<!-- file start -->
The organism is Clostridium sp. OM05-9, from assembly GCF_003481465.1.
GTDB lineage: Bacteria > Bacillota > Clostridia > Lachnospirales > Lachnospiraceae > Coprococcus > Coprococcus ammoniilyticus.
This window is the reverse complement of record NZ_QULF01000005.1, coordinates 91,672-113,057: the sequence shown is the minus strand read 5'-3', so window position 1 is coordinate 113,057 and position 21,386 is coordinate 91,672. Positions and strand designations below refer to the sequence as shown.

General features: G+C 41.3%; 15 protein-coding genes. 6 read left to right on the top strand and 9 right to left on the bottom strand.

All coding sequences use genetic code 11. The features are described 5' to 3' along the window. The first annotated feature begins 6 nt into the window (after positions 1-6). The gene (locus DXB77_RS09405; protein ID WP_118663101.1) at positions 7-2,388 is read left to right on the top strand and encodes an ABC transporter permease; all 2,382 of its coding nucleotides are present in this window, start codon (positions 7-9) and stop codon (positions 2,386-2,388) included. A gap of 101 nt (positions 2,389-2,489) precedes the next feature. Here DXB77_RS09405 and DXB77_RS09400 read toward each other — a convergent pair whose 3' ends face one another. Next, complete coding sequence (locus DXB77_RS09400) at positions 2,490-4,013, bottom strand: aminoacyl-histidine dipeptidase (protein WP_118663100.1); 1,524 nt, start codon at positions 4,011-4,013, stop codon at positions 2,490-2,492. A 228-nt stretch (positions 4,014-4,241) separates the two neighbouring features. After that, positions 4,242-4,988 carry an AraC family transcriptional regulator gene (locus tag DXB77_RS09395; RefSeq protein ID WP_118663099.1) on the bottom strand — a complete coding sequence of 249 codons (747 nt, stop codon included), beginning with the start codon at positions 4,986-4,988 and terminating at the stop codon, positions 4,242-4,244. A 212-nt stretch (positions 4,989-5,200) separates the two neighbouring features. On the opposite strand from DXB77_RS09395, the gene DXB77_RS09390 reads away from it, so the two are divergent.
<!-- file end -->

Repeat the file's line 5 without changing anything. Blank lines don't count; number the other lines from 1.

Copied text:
All coding sequences use genetic code 11. The features are described 5' to 3' along the window. The first annotated feature begins 6 nt into the window (after positions 1-6). The gene (locus DXB77_RS09405; protein ID WP_118663101.1) at positions 7-2,388 is read left to right on the top strand and encodes an ABC transporter permease; all 2,382 of its coding nucleotides are present in this window, start codon (positions 7-9) and stop codon (positions 2,386-2,388) included. A gap of 101 nt (positions 2,389-2,489) precedes the next feature. Here DXB77_RS09405 and DXB77_RS09400 read toward each other — a convergent pair whose 3' ends face one another. Next, complete coding sequence (locus DXB77_RS09400) at positions 2,490-4,013, bottom strand: aminoacyl-histidine dipeptidase (protein WP_118663100.1); 1,524 nt, start codon at positions 4,011-4,013, stop codon at positions 2,490-2,492. A 228-nt stretch (positions 4,014-4,241) separates the two neighbouring features. After that, positions 4,242-4,988 carry an AraC family transcriptional regulator gene (locus tag DXB77_RS09395; RefSeq protein ID WP_118663099.1) on the bottom strand — a complete coding sequence of 249 codons (747 nt, stop codon included), beginning with the start codon at positions 4,986-4,988 and terminating at the stop codon, positions 4,242-4,244. A 212-nt stretch (positions 4,989-5,200) separates the two neighbouring features. On the opposite strand from DXB77_RS09395, the gene DXB77_RS09390 reads away from it, so the two are divergent.